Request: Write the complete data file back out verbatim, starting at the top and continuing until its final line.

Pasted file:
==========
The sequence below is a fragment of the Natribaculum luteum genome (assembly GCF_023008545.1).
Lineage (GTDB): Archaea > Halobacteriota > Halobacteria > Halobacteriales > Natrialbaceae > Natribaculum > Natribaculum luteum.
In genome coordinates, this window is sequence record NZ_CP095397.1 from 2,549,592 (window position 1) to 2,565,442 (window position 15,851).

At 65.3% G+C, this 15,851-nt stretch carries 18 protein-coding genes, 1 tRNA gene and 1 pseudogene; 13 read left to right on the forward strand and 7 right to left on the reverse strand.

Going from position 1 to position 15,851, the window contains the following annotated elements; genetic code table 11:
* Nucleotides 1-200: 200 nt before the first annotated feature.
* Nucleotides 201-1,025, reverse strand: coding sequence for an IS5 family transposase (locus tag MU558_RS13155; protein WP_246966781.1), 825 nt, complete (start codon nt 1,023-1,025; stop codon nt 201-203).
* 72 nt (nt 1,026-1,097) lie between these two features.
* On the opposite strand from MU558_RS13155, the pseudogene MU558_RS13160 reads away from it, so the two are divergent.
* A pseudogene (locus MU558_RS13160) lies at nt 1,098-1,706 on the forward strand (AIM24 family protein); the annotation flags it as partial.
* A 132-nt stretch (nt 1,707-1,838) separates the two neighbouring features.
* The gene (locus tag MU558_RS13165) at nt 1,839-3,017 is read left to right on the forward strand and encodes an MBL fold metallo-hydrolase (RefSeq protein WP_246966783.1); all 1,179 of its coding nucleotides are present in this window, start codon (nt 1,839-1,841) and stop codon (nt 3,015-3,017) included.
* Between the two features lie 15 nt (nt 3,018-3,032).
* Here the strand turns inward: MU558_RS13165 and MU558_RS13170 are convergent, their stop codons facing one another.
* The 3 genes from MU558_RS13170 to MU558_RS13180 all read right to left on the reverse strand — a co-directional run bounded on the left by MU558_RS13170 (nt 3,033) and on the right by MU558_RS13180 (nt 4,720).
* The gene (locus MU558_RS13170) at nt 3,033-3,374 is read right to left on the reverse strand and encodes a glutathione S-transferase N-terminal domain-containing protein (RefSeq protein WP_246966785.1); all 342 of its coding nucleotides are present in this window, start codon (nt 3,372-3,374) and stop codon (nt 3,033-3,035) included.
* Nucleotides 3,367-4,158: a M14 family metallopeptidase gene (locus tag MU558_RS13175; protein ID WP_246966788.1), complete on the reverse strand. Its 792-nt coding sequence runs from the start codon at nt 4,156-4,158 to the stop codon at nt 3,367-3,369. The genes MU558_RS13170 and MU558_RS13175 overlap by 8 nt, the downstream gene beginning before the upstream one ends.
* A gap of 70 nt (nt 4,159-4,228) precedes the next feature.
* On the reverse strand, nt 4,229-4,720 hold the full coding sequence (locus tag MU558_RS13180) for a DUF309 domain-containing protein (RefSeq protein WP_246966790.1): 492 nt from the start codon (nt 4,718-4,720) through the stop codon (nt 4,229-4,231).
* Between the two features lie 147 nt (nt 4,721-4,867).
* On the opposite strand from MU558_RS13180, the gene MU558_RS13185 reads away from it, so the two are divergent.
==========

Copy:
The sequence below is a fragment of the Natribaculum luteum genome (assembly GCF_023008545.1).
Lineage (GTDB): Archaea > Halobacteriota > Halobacteria > Halobacteriales > Natrialbaceae > Natribaculum > Natribaculum luteum.
In genome coordinates, this window is sequence record NZ_CP095397.1 from 2,549,592 (window position 1) to 2,565,442 (window position 15,851).

At 65.3% G+C, this 15,851-nt stretch carries 18 protein-coding genes, 1 tRNA gene and 1 pseudogene; 13 read left to right on the forward strand and 7 right to left on the reverse strand.

Going from position 1 to position 15,851, the window contains the following annotated elements; genetic code table 11:
* Nucleotides 1-200: 200 nt before the first annotated feature.
* Nucleotides 201-1,025, reverse strand: coding sequence for an IS5 family transposase (locus tag MU558_RS13155; protein WP_246966781.1), 825 nt, complete (start codon nt 1,023-1,025; stop codon nt 201-203).
* 72 nt (nt 1,026-1,097) lie between these two features.
* On the opposite strand from MU558_RS13155, the pseudogene MU558_RS13160 reads away from it, so the two are divergent.
* A pseudogene (locus MU558_RS13160) lies at nt 1,098-1,706 on the forward strand (AIM24 family protein); the annotation flags it as partial.
* A 132-nt stretch (nt 1,707-1,838) separates the two neighbouring features.
* The gene (locus tag MU558_RS13165) at nt 1,839-3,017 is read left to right on the forward strand and encodes an MBL fold metallo-hydrolase (RefSeq protein WP_246966783.1); all 1,179 of its coding nucleotides are present in this window, start codon (nt 1,839-1,841) and stop codon (nt 3,015-3,017) included.
* Between the two features lie 15 nt (nt 3,018-3,032).
* Here the strand turns inward: MU558_RS13165 and MU558_RS13170 are convergent, their stop codons facing one another.
* The 3 genes from MU558_RS13170 to MU558_RS13180 all read right to left on the reverse strand — a co-directional run bounded on the left by MU558_RS13170 (nt 3,033) and on the right by MU558_RS13180 (nt 4,720).
* The gene (locus MU558_RS13170) at nt 3,033-3,374 is read right to left on the reverse strand and encodes a glutathione S-transferase N-terminal domain-containing protein (RefSeq protein WP_246966785.1); all 342 of its coding nucleotides are present in this window, start codon (nt 3,372-3,374) and stop codon (nt 3,033-3,035) included.
* Nucleotides 3,367-4,158: a M14 family metallopeptidase gene (locus tag MU558_RS13175; protein ID WP_246966788.1), complete on the reverse strand. Its 792-nt coding sequence runs from the start codon at nt 4,156-4,158 to the stop codon at nt 3,367-3,369. The genes MU558_RS13170 and MU558_RS13175 overlap by 8 nt, the downstream gene beginning before the upstream one ends.
* A gap of 70 nt (nt 4,159-4,228) precedes the next feature.
* On the reverse strand, nt 4,229-4,720 hold the full coding sequence (locus tag MU558_RS13180) for a DUF309 domain-containing protein (RefSeq protein WP_246966790.1): 492 nt from the start codon (nt 4,718-4,720) through the stop codon (nt 4,229-4,231).
* Between the two features lie 147 nt (nt 4,721-4,867).
* On the opposite strand from MU558_RS13180, the gene MU558_RS13185 reads away from it, so the two are divergent.